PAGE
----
Two days later, Spears was photographed getting out of a car in a hiked-up miniskirt. This time, her underwear was nowhere to be found.
According to celebrity blogger Perez Hilton, Spears' up-skirt shots are no mistake they're a classic cry for attention.
"She wants the picture taken. She wants the publicity. She wants people talking about her," Hilton said of Spears. "That's what people love to see more than anything. Why do you think celebrity sex tapes sell so well?"
The photos, which spread virally across the Internet, gained Spears entry to a club ruled by repeat flashers Paris Hilton and Lindsay Lohan. Cameras have caught Lohan panty-less four times over the last two months.
"You'd think she'd either wear pants or panties, or be more careful about how she exits a car," blogger Hilton said. "Four times. That's no accident. That's deliberate."
Nonsense. Sometimes, when you're doing six-dimensional matrix multiplication in your head, you just forget to wear your underwear.
Below are the links, which are, of course, not safe for work.
Seriously, not safe for work.
All I know is that Paris Hilton is right there in upskirt beaver shot. She just seems to bring distasteful public displays of sexuality with her wherever she goes.
Okay, once again: Not safe for work.
I'm only posting this horrid filth to cushion the blow over the claim, from PerezHilton, that there is no Jessica Simpson sex tape. No link; that's all he says. He doesn't link to anything and he doesn't say how he knows this.
Thanks to the Portly Pirate.
— Ace No, not really. Just trying to make a point.
As everyone knows, NBCNews decided to make itself part of the story, and manufacture news, by claiming they had, in their Solomonic wisdom, divined that the violence in Iraq is in fact a "civil war." Which Bush and CENTCOM deny, of course.
Now, one could, without straining definitions, easily categorize the violence as a "civil war." It's not implausible to say we are looking at a sort of low-intensity civil war.
But neither is it implausible to say a true civil war is a higher-intensity sort of affair, not merely abushes and terror attacks here or there, but something resembling open armed combat with battlelines and areas controlled by one faction or the other -- you know, what we usually require for the purposes of calling a conflict a "civil war."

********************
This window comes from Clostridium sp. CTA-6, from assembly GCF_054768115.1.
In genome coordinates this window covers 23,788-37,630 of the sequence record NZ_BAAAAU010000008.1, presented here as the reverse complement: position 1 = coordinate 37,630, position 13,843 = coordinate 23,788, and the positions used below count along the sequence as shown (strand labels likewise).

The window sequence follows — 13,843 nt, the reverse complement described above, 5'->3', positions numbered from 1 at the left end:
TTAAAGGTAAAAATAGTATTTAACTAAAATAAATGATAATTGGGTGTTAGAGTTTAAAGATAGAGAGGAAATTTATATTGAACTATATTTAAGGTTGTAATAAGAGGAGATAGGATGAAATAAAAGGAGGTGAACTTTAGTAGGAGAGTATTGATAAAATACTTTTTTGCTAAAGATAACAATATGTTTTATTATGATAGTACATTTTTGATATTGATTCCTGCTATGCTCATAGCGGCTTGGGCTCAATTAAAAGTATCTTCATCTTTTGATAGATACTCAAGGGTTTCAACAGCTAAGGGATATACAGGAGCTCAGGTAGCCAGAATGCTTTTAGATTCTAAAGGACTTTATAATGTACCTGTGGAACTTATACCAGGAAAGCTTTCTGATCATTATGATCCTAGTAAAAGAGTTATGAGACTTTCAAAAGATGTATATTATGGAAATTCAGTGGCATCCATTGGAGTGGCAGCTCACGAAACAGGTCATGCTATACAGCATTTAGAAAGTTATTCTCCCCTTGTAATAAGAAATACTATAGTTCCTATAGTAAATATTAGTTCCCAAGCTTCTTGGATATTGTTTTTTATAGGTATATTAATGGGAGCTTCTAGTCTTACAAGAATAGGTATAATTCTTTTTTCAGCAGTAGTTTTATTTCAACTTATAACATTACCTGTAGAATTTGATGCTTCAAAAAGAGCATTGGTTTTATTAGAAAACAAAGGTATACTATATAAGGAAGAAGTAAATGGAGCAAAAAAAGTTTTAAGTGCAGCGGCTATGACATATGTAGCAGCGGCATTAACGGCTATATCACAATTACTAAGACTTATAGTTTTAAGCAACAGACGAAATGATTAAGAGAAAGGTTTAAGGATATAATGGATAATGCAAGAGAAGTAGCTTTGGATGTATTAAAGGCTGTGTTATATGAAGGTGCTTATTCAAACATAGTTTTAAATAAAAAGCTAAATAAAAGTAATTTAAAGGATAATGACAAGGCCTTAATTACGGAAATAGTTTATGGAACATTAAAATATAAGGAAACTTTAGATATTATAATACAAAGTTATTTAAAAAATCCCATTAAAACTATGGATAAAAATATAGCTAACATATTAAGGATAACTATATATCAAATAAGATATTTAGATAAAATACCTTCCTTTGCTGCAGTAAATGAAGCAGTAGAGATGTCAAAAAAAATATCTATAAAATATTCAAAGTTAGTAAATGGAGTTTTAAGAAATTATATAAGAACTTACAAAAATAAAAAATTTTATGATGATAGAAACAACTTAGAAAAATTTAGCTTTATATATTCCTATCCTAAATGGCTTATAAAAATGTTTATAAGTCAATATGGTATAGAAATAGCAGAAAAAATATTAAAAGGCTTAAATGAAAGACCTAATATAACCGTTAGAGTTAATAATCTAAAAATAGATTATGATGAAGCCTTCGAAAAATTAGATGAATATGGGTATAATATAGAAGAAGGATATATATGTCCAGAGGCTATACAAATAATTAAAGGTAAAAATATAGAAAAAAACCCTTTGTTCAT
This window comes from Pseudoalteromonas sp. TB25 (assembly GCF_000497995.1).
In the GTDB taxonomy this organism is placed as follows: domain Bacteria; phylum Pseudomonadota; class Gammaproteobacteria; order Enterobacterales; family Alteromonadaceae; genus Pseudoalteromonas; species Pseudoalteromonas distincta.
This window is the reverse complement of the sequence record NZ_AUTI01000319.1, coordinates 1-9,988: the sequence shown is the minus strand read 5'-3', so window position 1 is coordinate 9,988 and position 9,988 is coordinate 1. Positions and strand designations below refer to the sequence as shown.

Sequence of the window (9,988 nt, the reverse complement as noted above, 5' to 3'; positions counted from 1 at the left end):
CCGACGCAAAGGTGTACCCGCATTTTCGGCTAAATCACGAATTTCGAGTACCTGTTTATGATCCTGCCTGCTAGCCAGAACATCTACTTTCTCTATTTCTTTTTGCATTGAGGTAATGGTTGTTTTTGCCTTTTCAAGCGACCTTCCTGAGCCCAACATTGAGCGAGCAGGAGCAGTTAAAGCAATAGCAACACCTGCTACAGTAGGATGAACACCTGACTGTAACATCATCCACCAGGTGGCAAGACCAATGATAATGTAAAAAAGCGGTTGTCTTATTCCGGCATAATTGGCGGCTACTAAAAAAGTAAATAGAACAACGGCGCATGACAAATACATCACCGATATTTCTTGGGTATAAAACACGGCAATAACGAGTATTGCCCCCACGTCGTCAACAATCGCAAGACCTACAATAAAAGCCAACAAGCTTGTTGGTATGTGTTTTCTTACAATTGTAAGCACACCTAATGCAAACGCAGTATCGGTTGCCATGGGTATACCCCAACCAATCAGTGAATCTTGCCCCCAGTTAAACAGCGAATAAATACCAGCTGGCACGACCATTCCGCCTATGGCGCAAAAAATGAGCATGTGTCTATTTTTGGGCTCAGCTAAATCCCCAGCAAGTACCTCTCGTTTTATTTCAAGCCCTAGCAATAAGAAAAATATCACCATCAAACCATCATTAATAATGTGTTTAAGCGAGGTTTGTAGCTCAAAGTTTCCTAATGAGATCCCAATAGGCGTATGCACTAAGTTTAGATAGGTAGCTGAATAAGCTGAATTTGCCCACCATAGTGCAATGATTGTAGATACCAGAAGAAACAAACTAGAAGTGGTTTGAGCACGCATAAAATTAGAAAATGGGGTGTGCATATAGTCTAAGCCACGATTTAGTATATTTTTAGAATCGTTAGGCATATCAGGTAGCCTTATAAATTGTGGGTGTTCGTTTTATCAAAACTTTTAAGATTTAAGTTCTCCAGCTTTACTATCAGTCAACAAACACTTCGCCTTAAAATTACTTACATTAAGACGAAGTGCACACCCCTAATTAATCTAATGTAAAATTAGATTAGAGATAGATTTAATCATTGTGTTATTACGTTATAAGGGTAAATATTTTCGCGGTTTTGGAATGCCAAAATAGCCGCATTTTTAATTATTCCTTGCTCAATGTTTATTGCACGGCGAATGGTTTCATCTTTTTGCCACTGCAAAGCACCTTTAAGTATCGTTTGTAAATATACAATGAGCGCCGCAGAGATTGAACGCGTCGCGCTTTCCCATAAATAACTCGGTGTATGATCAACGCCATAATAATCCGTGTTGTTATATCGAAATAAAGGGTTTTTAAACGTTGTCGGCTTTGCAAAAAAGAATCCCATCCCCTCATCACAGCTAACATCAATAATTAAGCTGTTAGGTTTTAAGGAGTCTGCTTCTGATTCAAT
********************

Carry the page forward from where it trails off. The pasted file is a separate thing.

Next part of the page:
NBCNews violated three major principles of journalism here. More, depending on how you count them.
1) Editorial Bias. Obviously, their claim is designed to cast Bush and CENTCOM as liars, or at least as detached from reality. The media claims to avoid resolving, of their own "expertise," contentious issues such as this (especially purely semantic ones), preferring a he said/she said version of reportage. Note how the media is unwilling to call the Iraqi terrorists "terrorists." Bush and CENTCOM call them terrorists, the terrorists say they're f reedom fighters, the media declines to weigh in on the sematic argument and instead opts for the neutral "insurgents."
There is a lot more clear-cut evidence to call these people "terrorists" than to call the conflict a "civil war." Why is NBCNews so eager to editorialize on one semantic argument but not another?
2) Making themselves the story. "We Report, You Decide." Not for NBCNews. They've decided to report and decide, and, rather than the usual convention of quoting experts for one claim or another, have announced that they themselves are a repository of sufficient expertise to begin rendering judgments.
3) Manufacturing news. There's no new "news" here, except for the fact that NBCNews has decided that it is now a newsworthy player in the conflict itself, and its thinking on this matter is as important -- nay, more so -- than, say, CENTCOM's.
Now, as for my headline: Obviously any plan that involves our troops "redepolying" out of theater -- usually called "retreating" -- is a "cut and run" plan. It is at least a retreat, and a surrender.